Anyone who has made the big decision to pick up and move abroad to teach English has also had to decide what TEFL certification they should get to prepare for their new job.
With a deluge of options in your face the second you hit “search” on Google, it’s hard to differentiate which one will be the best choice. It’s like not knowing the answer on a multiple-choice question: sometimes the best bet is to close your eyes and pick a random one because it’s better than not picking one at all, right?
Not when it comes to picking a TEFL course.
As program manager for Greenheart Travel’s TEFL courses, a question I hear again and again is:
“I was interested in Greenheart Travel’s course but I did some research and found courses for half the price. Why would I spend more money for the same certification?”
It’s a valid question. In short, it’s because although the certification you get at the end of any course may look the same, the quality of the course is definitely not. Not all TEFL courses are created equal.
I know this to be true because I chose my TEFL course based on price alone before teaching abroad in Thailand.
My cheap online TEFL course was $150 and I was sent 13 units. I basically read about teaching, emailed the company when I was done reading and they sent me a “final test” which I had 8 hours to complete. I had the 13 units on hand and pretty much copied and pasted my answers for the entire thing and then I got my certificate in the mail a few weeks later.
Fast forward 6 months to my first week in the classroom in Thailand where I was an unprepared, unqualified and a frightened teacher. I had no idea how to manage my class, how to interact with 40+ students at once or how to deal with a lesson that was completely over my students’ heads. I cried and contemplated leaving constantly.
Did this discount TEFL course get me the certification I needed to get a job overseas? Yea.
Did it actually give me the resources and knowledge to step into a classroom and be a successful teacher? Not even a little.
One of the worst feelings I had while teaching abroad was not homesickness, but the sense that I was failing my students because I didn’t feel like I knew what I was doing.
Teaching is really hard, and just because you are an expert at speaking English doesn’t mean you know diddly squat about teaching it. A lot of people look at a TEFL certification as an inconvenience more than anything.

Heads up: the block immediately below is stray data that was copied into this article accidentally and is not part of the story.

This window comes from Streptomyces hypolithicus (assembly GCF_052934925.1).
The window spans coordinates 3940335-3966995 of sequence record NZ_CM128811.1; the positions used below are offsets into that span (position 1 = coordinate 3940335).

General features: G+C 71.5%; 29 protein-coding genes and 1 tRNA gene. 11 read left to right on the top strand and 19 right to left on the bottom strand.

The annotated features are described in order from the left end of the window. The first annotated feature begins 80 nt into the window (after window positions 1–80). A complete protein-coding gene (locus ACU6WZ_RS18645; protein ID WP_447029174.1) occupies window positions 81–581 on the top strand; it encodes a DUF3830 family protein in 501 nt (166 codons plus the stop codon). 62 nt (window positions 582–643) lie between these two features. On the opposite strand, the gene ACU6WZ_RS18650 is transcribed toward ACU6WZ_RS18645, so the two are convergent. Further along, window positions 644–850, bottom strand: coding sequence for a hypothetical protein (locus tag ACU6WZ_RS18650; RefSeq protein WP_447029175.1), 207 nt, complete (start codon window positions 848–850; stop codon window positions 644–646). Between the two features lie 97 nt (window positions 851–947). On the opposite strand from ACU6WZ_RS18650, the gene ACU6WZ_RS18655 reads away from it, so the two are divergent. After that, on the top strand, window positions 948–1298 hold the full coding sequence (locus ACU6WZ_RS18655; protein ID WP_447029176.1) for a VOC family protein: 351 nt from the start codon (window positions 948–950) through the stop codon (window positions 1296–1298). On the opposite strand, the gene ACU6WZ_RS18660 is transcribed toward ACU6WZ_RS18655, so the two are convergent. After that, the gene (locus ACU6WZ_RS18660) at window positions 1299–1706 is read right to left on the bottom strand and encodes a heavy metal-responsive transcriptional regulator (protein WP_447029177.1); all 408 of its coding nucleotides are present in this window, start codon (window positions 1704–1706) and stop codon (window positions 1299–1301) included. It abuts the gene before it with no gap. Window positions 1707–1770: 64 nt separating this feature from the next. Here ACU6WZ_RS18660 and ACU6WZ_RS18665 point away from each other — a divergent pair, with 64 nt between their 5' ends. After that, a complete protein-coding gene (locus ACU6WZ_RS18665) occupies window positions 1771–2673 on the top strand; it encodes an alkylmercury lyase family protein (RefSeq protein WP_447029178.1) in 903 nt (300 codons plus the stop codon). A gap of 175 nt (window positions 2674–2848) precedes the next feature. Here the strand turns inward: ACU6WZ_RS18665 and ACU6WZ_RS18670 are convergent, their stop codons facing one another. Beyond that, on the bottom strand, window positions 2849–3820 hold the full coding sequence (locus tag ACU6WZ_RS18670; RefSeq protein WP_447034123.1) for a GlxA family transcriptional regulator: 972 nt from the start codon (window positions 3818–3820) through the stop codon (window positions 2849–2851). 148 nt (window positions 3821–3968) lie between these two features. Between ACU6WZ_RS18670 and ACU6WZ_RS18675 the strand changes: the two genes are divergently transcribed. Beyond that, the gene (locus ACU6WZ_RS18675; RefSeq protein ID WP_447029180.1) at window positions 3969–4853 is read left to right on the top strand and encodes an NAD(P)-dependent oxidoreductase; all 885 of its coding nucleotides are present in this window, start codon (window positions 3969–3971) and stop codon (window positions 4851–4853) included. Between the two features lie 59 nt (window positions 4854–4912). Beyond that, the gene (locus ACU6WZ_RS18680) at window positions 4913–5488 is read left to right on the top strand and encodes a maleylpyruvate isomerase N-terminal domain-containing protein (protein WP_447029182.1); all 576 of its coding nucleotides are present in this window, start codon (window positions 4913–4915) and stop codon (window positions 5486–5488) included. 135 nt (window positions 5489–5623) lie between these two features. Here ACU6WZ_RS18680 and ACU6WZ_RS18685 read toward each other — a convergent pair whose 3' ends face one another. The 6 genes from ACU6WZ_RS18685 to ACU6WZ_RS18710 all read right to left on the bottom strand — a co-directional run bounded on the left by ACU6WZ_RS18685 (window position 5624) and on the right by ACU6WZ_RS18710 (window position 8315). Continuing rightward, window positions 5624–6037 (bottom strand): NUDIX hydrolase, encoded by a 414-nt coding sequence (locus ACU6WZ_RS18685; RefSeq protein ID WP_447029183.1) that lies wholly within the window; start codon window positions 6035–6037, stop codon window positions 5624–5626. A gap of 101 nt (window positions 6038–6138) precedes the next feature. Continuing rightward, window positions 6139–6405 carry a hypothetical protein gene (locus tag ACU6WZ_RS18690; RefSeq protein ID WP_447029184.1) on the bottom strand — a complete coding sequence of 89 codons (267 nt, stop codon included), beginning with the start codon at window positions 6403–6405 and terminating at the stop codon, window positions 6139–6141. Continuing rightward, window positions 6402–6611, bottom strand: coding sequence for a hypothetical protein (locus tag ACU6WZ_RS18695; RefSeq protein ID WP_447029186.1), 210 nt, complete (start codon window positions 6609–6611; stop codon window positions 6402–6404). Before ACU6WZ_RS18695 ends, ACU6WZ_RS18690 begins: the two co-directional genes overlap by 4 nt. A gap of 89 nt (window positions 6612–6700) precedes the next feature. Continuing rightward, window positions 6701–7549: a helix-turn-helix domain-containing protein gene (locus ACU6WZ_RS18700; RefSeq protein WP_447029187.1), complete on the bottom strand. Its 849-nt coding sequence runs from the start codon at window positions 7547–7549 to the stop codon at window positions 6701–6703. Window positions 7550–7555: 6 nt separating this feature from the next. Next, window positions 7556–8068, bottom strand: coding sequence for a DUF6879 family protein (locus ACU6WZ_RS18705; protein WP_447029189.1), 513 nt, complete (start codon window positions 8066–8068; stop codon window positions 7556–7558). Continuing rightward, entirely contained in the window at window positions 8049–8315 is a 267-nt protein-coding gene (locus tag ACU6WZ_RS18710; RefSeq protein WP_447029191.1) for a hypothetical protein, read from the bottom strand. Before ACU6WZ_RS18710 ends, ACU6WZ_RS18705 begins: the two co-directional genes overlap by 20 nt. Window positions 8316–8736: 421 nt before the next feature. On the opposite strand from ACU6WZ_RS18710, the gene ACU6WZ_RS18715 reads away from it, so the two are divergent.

The first step is to look at a TEFL certificate in a different light: not as a hindrance to your timeline or bank account but as a necessity to be a successful teacher. You owe it to yourself and, more importantly, your future students deserve to have a competent English teacher in their classroom.
Make sure the course meets international accreditation standards.
These standards ensure the course is legitimate and come from accrediting bodies like:
Be wary of courses that state they are “internationally recognized” or “independently accredited” as opposed to internationally accredited by one of the aforementioned accrediting bodies.
Research how the course is taught.
Cheaper online courses often do not come with any instruction or they offer “tutors” to grade your work. A quality online course will actually be taught by an actual educator.
For in-country TEFL certification programs it is important to make sure it is accredited, has class sizes that offer personal attention and gives you a chance for practicum experience.
Confirm that the course meets the requirements for the country or program where you will be teaching.
Some countries don’t require teachers to have any sort of certification, and some countries (like South Korea) require at least a 120-hour class as well as 20 hours of practicum. Most online courses do not offer any practicum.
However, Greenheart Travel’s courses exceed the above standards and they are fully accredited. As an added bonus, the online TEFL course is taught by a professor who you get to interact with (virtually) and offers 20 hours of practicum that will set you apart from other teachers applying to teach abroad.
Check if the company offers alumni support and job search support.
Does the company have the resources or knowledge of how to get a teaching position in different countries? Will they offer resume-building resources or a network for you to use?
There is a TON of information out there and, while it might seem easier to play TEFL-roulette and buy the next course that comes up at the cheapest price, resist this urge to commit to anything without doing your research. Investing your time and finding the right course will make your transition into teaching English a lot smoother in the long run. Not to mention, help you make a greater impact in the global classroom.